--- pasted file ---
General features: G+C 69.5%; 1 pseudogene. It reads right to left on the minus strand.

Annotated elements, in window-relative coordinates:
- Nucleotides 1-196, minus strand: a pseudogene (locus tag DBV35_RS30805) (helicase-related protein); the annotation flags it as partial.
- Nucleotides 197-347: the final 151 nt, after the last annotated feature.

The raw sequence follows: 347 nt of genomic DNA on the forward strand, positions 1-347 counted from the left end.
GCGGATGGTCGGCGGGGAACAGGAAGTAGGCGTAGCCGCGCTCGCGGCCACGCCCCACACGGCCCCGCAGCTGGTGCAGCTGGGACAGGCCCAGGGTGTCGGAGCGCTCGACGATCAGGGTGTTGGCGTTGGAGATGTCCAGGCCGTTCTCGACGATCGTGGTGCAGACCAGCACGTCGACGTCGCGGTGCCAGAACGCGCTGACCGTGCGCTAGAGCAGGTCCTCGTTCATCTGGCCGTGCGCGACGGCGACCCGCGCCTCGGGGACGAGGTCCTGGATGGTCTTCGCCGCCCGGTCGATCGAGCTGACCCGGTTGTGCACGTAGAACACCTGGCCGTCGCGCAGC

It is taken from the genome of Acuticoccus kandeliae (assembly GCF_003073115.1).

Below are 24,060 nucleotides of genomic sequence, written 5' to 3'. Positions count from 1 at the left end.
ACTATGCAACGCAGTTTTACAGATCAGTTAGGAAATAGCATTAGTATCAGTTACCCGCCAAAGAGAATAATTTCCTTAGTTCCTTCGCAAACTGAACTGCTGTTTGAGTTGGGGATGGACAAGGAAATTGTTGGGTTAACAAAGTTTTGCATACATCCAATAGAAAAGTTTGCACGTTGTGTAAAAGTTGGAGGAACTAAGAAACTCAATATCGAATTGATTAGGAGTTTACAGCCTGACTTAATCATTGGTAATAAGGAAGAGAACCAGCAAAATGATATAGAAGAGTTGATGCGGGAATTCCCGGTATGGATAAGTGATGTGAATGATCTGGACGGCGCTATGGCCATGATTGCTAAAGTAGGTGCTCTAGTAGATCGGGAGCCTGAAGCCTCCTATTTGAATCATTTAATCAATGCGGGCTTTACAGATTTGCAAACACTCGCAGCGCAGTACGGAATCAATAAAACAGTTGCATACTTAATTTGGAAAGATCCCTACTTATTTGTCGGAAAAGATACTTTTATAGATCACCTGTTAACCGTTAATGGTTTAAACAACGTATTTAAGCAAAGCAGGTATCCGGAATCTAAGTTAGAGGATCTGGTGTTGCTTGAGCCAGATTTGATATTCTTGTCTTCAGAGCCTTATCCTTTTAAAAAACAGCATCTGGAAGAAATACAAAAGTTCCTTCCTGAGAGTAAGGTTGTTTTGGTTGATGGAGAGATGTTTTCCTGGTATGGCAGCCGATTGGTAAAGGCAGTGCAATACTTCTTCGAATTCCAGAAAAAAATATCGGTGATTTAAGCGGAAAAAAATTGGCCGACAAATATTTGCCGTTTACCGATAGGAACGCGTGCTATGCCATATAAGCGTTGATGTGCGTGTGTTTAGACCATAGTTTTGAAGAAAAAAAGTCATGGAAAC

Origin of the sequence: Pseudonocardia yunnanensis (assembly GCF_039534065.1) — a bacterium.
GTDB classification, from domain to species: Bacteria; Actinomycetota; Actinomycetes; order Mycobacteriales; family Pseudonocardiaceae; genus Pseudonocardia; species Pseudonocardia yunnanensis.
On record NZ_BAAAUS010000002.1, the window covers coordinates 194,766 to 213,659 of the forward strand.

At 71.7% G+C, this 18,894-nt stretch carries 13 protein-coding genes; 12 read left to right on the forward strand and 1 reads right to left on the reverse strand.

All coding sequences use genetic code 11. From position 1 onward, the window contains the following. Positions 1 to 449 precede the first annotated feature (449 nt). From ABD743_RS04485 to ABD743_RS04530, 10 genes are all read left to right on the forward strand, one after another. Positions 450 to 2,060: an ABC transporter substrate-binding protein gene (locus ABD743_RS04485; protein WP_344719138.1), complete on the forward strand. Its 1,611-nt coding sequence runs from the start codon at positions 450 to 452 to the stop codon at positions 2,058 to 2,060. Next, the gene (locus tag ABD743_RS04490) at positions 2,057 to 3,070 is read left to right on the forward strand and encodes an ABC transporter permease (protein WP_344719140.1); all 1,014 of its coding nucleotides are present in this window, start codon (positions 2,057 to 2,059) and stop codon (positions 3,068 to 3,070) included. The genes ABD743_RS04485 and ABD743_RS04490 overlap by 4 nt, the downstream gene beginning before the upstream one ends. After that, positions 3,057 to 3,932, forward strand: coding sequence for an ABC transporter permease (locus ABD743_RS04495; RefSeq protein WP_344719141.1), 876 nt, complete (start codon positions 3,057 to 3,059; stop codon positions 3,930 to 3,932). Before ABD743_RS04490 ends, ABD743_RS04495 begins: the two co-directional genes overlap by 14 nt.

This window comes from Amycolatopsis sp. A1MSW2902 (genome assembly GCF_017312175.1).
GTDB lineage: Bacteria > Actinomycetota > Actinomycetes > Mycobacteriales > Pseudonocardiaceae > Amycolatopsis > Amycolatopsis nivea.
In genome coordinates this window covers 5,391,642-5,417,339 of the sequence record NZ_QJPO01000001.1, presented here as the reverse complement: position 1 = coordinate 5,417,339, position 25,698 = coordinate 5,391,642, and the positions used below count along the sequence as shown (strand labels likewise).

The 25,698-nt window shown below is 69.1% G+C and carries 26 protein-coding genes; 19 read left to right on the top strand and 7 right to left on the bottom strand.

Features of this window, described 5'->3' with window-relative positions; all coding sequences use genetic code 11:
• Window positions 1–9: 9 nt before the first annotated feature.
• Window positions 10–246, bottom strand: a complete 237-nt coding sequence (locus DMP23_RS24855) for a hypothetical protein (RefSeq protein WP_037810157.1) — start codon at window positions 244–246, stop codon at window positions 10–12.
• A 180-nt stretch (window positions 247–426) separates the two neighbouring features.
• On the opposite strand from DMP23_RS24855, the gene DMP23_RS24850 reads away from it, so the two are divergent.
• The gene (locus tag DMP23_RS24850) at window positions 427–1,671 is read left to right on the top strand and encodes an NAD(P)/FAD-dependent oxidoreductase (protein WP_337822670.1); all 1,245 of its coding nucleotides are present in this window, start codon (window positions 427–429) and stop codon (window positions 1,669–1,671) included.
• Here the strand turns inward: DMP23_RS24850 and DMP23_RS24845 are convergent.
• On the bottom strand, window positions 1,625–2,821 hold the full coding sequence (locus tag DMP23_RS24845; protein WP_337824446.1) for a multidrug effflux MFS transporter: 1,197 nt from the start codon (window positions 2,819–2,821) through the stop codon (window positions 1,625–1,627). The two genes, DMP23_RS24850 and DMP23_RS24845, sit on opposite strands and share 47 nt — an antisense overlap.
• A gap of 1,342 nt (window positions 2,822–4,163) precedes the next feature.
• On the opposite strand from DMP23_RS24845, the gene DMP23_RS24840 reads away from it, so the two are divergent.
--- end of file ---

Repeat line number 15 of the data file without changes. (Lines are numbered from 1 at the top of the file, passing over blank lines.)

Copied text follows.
This window comes from Amycolatopsis sp. A1MSW2902 (genome assembly GCF_017312175.1).